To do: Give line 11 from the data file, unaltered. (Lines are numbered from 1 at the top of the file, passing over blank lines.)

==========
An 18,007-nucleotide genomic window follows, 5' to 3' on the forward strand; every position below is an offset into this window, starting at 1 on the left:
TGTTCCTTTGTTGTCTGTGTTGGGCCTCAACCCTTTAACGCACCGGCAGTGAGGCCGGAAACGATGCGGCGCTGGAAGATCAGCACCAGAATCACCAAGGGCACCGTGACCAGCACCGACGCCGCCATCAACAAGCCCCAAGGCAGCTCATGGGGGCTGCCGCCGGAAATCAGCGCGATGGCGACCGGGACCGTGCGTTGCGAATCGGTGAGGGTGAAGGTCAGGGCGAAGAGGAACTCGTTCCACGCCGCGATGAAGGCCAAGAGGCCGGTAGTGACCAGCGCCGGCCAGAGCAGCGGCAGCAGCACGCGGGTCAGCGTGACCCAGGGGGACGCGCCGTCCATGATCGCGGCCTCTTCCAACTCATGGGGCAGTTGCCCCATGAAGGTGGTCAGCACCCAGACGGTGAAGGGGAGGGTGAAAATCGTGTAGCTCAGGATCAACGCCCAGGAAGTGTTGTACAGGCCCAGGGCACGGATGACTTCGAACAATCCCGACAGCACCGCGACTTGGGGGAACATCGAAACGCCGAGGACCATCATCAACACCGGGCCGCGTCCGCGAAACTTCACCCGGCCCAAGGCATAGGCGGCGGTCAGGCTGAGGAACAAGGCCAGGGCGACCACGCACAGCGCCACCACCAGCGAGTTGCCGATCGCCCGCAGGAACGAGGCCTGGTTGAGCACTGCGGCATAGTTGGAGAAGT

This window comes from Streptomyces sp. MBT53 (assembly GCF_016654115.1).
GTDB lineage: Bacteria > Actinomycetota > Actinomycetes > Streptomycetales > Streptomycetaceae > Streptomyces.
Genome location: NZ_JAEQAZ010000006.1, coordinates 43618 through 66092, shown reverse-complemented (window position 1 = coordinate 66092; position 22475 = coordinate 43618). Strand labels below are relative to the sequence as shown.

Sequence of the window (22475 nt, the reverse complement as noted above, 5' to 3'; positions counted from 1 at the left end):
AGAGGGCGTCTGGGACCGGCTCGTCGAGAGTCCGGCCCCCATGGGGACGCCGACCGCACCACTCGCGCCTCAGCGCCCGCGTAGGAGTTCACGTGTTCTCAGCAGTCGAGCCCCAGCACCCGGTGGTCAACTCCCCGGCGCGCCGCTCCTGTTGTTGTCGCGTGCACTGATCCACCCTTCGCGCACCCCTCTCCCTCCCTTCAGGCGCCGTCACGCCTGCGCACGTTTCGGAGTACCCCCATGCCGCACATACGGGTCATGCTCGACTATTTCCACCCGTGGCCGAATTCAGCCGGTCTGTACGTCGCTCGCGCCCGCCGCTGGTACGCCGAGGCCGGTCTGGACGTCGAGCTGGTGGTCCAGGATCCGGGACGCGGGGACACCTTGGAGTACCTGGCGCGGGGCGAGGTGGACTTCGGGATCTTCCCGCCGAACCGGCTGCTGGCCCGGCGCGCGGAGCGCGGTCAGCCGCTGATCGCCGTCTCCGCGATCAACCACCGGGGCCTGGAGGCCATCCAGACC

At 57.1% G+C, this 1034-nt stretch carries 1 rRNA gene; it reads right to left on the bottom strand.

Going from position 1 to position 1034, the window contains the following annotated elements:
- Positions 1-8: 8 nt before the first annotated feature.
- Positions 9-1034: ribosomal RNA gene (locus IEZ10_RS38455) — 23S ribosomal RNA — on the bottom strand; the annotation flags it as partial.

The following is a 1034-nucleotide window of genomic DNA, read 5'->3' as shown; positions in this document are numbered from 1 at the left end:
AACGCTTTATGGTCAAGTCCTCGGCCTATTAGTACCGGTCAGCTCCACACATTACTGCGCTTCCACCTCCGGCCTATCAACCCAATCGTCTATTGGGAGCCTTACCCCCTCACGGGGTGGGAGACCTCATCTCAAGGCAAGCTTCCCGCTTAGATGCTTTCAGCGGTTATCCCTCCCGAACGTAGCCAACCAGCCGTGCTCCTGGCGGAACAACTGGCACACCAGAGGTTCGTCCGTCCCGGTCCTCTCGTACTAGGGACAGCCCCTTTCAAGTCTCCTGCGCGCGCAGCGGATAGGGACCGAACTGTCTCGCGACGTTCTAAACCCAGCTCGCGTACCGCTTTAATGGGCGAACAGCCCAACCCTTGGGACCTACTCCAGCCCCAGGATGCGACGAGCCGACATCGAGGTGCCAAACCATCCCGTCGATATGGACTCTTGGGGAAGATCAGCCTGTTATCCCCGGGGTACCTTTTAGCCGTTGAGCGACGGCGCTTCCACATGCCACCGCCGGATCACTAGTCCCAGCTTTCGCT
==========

- Positions 9-1034: ribosomal RNA gene (locus IEZ10_RS38455) — 23S ribosomal RNA — on the bottom strand; the annotation flags it as partial.